63° Good Evening
63° Good Evening
Long IslandNassau

East Williston, Williston Park study water sale contract

Williston Park Mayor Paul Ehrbar, seen on Jan.

Williston Park Mayor Paul Ehrbar, seen on Jan. 5, 2015, is hopeful a water supply agreement will be reached soon with East Williston. Credit: Newsday / Audrey C. Tiernan

One month after water sale negotiations between East Williston and Williston Park concluded, the contract remains unsigned and East Williston is still mulling over building its own well.

The East Williston board received a final version of the contract on Wednesday, village officials said. The agreement — the result of months of negotiations by both village boards — would establish an exclusive long-term deal for water to continue to be sold from Williston Park to East Williston.

Williston Park Mayor Paul Ehrbar said that the contract is complete and the village board expected to hear back from its neighboring village in the “not too distant” future.

“There really won’t be more revisions on this document; that’s where we stand, we are finished,” Ehrbar said, adding that he was unsure about East Williston’s progress with its well proposal.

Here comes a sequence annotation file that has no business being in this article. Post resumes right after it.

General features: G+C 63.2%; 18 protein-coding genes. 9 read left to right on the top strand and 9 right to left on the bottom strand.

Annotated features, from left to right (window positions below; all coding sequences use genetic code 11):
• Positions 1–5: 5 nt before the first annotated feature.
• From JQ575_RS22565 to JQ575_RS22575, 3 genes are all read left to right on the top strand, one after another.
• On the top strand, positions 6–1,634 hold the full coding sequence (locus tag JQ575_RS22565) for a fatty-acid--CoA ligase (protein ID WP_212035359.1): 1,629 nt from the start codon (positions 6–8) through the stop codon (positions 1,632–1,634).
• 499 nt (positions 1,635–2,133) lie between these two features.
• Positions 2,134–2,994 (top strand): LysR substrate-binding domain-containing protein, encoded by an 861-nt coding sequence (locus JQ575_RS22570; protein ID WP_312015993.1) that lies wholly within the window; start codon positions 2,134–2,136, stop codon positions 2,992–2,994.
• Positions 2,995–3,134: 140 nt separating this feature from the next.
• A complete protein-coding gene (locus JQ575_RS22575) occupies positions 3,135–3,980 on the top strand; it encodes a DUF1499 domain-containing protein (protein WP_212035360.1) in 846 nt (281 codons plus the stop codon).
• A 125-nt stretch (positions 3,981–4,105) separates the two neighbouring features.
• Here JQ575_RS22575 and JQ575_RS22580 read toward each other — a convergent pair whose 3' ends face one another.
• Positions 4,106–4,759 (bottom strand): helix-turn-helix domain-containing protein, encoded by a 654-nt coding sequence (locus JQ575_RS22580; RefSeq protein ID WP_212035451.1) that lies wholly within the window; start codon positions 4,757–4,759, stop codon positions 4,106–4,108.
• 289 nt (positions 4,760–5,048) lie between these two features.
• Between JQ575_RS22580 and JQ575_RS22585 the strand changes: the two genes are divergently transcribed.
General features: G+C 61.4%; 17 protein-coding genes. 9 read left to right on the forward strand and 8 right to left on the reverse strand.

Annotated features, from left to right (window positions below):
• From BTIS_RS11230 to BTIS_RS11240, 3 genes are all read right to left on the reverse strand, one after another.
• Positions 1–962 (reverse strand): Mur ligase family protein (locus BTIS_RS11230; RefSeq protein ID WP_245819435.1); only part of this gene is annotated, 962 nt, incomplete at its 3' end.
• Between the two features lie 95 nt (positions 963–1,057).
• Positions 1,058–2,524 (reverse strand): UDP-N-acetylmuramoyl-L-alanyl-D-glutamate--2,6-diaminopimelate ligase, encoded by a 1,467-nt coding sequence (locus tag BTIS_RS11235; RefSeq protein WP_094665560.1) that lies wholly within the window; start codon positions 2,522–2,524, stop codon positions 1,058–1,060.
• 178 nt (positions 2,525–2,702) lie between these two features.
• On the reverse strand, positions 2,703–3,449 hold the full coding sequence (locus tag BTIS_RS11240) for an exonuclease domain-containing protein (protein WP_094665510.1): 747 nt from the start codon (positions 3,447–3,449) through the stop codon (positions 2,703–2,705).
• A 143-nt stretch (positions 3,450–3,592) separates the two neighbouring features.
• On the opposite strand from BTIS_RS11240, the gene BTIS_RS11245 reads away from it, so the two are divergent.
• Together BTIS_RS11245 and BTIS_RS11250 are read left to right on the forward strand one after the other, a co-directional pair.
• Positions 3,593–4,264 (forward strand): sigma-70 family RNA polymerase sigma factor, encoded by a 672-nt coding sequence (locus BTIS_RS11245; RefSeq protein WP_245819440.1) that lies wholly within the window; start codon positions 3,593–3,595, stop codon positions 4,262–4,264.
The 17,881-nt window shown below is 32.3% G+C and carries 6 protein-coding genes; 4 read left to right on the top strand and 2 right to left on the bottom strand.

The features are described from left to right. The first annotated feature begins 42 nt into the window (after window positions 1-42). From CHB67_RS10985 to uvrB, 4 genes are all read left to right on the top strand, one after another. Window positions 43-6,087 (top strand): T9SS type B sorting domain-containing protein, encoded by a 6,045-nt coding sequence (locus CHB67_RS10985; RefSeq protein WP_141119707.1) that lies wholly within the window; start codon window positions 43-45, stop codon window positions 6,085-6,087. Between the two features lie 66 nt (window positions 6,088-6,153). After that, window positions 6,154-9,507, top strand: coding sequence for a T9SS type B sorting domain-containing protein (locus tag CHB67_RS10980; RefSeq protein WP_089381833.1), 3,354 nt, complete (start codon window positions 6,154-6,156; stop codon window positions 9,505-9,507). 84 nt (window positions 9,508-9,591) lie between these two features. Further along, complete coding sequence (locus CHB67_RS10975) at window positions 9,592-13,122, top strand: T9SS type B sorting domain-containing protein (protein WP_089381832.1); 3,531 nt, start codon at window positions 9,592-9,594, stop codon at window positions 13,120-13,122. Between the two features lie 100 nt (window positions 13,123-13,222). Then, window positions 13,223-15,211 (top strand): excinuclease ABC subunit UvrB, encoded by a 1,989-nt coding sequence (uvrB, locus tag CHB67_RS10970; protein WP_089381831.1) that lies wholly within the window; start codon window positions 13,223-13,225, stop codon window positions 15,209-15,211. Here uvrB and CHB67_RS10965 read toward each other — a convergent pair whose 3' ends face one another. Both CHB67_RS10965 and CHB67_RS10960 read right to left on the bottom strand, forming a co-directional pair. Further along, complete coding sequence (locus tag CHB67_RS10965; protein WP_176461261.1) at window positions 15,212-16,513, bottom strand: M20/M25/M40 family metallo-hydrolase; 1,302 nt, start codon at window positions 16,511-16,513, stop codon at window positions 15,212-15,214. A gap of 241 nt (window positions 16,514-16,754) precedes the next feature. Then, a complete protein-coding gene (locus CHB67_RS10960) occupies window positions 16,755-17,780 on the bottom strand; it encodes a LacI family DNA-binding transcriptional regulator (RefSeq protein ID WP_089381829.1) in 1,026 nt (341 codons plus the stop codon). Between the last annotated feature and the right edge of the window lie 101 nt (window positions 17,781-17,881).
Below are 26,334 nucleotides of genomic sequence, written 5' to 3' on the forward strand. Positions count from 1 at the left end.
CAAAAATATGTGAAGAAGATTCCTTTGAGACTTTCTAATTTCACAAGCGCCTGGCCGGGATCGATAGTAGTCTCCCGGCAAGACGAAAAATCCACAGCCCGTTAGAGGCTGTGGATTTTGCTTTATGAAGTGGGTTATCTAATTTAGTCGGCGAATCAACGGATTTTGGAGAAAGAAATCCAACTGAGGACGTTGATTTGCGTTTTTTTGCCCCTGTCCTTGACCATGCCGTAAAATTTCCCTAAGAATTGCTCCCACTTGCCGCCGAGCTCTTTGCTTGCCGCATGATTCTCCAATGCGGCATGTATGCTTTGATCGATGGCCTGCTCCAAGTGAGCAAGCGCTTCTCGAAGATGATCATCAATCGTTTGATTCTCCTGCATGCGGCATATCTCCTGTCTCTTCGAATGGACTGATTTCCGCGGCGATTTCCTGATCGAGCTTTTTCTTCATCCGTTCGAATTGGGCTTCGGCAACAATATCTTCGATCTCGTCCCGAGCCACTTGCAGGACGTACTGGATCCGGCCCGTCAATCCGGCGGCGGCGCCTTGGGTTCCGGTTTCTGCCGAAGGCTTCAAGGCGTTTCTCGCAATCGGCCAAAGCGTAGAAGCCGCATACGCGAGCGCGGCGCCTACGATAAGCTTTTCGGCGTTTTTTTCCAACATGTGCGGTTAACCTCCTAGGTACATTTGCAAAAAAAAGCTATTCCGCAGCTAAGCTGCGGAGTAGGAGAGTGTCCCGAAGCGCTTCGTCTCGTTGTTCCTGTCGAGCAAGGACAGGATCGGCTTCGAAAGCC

In early March, East Williston officials announced that the village would put out a $7.5 million bond resolution for public referendum so residents could weigh in on which water supply option to pursue.

East Williston Mayor David Tanner said that the village board still intended to move forward with a referendum, but that the agreement needed to be finalized first.

“Things never seem to happen as quickly as everybody would like,” Tanner said. “The whole idea is that we have a choice.”

The proposal calls for two supply wells and a water tank to be built on a two-acre plot in Devlin Field, north of East Williston Avenue. Village officials are divided about the efficacy of this plan, with some touting the stability of fixed costs, and others saying there are too many unknowns at stake.

Setting a date for the referendum awaits further review of the agreement and the Nassau County Health Department’s approval of the contract’s emergency chlorination clause, Tanner said.

The proposed contract creates a 25-year agreement that would lock in East Williston’s current water rate of $4.33 per thousand gallons for two years. Any future rate increases would maintain the existing ratio between East Williston’s rate and Willison Park residents’ rate. The $300,000 that East Williston owes in penalties for late payments would be reduced by one-third.

Williston Park will provide East Williston with emergency chlorination, and East Williston will not double its insurance policy, as originally requested.

“We hit some roadblocks along the way but I think it can happen,” Ehrbar said.

Nassau top stories